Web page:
• PLUS: An essay by film critic Michael Atkinson, a 1947 profile of producer Mark Hellinger, and rare correspondence between Hellinger and Production Code administrator Joseph Breen over the film’s content
The Naked City
It’s not uninteresting that Hellinger (who generally receives more auteur-like credit for these films, ala Lewton or Selznick), along with Dassin, turned right around to tell a very pro-law enforcement story. As much as Brute Force is about the systemic failings of incarceration, The Naked City (1948) could be read as a reversal in terms of ideology, cheering on the police officers that work so hard to put criminals behind bars. The film is very much a police procedural; a tremendous steppingstone in establishing the path to such institutions as Law & Order and CSI.
Crucially, much of it was shot on the functional streets of New York City- a prominent selling point that was fully justified in both its rarity and its you-are-there immersion. The Naked City was not the very first film to have NYC depict itself (see 1945’s even more procedural The House on 92nd Street for a valid precursor), though it was among the first. It was also the boldest and most expansive about it.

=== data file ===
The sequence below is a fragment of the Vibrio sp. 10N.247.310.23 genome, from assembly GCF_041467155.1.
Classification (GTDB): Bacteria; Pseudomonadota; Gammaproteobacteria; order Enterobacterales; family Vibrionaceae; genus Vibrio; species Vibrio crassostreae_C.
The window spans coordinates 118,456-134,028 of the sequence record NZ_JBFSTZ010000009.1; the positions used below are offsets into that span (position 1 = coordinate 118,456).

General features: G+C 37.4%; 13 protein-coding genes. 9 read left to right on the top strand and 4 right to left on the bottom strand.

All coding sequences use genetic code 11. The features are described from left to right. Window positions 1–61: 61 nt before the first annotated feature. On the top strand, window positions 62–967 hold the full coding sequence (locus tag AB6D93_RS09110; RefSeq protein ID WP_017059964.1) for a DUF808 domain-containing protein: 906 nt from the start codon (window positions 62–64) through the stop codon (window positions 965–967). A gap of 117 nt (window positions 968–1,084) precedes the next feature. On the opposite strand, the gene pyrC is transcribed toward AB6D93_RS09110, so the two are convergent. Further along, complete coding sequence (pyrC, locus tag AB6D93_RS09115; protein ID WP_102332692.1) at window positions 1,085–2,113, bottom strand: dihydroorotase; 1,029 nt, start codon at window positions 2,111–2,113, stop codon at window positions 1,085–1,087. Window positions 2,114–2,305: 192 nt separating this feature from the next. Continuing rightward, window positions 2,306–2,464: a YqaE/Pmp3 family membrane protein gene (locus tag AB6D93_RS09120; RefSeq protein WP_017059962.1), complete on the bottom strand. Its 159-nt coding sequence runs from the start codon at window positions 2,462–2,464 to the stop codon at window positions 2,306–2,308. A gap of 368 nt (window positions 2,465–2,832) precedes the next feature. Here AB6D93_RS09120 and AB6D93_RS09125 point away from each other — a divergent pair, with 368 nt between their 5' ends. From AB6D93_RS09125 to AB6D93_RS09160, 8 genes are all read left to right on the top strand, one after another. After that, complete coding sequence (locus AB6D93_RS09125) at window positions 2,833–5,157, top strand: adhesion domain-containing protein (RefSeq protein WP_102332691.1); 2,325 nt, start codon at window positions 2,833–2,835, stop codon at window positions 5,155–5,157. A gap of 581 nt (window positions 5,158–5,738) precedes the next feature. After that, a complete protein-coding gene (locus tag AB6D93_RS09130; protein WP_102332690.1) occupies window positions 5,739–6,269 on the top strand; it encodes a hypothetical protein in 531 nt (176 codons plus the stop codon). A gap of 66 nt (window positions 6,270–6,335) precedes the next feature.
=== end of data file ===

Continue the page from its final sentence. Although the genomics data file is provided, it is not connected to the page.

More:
People, people everywhere, bustling about their own lives and concerns. When we’re famously told that there are eight million stories in the naked city, we might be inclined to reply, “That’s it?”
Mark Pellinger, sadly not long for this world on the heels of this production, actually provides voiceover narration (as well as verbal opening credits) for the duration of the film. As a narrator he gets the job done, coming across as a warm and knowing presence, if also sometimes cynical by nature. But, as any screenwriter knows to ask, is this narration really necessary? No. No, it is not. While the copy most certainly avoids the pitfalls of the Dragnet-style all-business male dictation, there is nonetheless a lot of it.
In the lead as the sturdily affable police Lieutenant Dan Muldoon is Barry Fitzgerald. Irish to the core and turtle-like in stature and presence, Fitzgerald is a far cry from Burt Lancaster. Future subpar director Don Taylor plays everyman Detective Jimmy Halloran, a quality performance that makes one wish he’d stuck to acting. All in all, they do their part to set the stage for the well-regarded 138-episode TV series that derived from this movie. Their work cemented The Naked City as the cultural touchstone that it ended up being.